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DSU lets loose the dogs of snow

- February 12, 2014

The dogs of HRM Urban Mushing in action. (Chris Parent photos)
The dogs of HRM Urban Mushing in action. (Chris Parent photos)

The DSU has done it again — gone to the dogs, that is.

Last Thursday, the DSU invited brother-sister duo Sarah and Corey Knowles along with seven furry friends to the quad as a Frost Fest surprise for students. The dogs — including five huskies, a husky mix and a golden retriever — treated students to sled rides, howl-offs and some good, old-fashioned canine affection.

“It was perfect timing, with midterms coming up,” said second-year student Delaney Hoyle. “I love dogs, so it was a nice break in between classes.”

The sled dogs attracted crowds of students, with cellphones in full force snapping photos while Sarah and Corey spoke about the dogs and their group, HRM Urban Mushing.

“The majority of our dogs are rescue because we really believe in giving dogs a second chance,” said Sarah, a first-year student in the Bachelor of Social Work program at Dal.

The organization is non-competitive and focuses simply on enjoying the sport of urban mushing. They have earned permission to use several trails throughout HRM to give the dogs at least an hour of exercise a day, either off-leash running or mushing. On top of recreation benefits, members also use mushing as a form of rehabilitation for rescue dogs.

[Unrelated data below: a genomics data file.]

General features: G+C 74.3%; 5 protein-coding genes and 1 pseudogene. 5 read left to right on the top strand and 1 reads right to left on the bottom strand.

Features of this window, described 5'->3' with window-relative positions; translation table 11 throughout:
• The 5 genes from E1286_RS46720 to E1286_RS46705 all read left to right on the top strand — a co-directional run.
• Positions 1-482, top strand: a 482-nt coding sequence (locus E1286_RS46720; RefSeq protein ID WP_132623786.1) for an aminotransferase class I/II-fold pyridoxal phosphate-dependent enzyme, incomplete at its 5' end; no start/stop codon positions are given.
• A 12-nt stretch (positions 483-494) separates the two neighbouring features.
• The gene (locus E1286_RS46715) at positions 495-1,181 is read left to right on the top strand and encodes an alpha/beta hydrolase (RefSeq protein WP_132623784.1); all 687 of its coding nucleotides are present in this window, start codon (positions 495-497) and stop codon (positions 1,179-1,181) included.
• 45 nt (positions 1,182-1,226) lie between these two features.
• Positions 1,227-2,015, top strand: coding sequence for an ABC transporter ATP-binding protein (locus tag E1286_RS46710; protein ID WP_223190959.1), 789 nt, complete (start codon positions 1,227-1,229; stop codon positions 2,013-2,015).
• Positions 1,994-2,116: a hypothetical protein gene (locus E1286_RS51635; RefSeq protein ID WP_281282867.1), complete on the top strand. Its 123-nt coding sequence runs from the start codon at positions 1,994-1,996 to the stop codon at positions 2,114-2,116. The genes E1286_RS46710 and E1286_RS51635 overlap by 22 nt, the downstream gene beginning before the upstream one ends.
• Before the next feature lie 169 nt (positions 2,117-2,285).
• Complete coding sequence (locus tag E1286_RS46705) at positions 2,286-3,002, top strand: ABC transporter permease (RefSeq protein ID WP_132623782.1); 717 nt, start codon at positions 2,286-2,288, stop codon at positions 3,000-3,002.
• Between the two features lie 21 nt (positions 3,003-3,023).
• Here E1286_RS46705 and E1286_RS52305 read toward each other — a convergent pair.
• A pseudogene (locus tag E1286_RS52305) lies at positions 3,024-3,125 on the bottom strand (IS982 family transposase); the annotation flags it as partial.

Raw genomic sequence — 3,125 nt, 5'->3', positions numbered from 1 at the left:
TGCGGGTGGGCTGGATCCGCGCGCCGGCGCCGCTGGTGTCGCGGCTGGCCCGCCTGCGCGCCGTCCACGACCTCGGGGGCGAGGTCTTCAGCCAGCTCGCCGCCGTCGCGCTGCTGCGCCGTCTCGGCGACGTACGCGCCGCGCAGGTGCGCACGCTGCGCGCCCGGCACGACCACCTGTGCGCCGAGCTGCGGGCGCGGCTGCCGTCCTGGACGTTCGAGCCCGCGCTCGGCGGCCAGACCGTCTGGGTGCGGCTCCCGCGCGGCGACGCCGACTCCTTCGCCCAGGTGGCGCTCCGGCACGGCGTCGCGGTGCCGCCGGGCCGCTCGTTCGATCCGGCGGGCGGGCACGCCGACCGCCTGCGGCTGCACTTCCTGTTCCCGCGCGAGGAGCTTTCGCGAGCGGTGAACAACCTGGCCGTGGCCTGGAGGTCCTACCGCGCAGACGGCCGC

Feeling mush-y

“When I got my guy, Koda, he was known as 'psycho' because he gets very excited,” explained Sarah. “We started him mushing after about six months that I had him and it really helped because it got rid of that pent up energy.”

That energy was evident as Koda eagerly carted a student around the quad in a sled.

HRM Urban Mushing currently has about 40 to 60 regular members, with hundreds of dogs coming through for basic harness training and activity clinics. As the group rapidly grows, both of the Knowles siblings agree that the main priorities are dog safety, people safety and mushing for the love of the sport and the love of their dogs.

“We've had people ask if we can teach them how to do it so they can mush their dogs, and we say no, because that's not what we're about — we're about having fun, getting out and keeping the dogs happy,” said Sarah, interrupted by the dogs howling in celebration. “They know they've done well and they're looking very proud of themselves. That's what it's about.”


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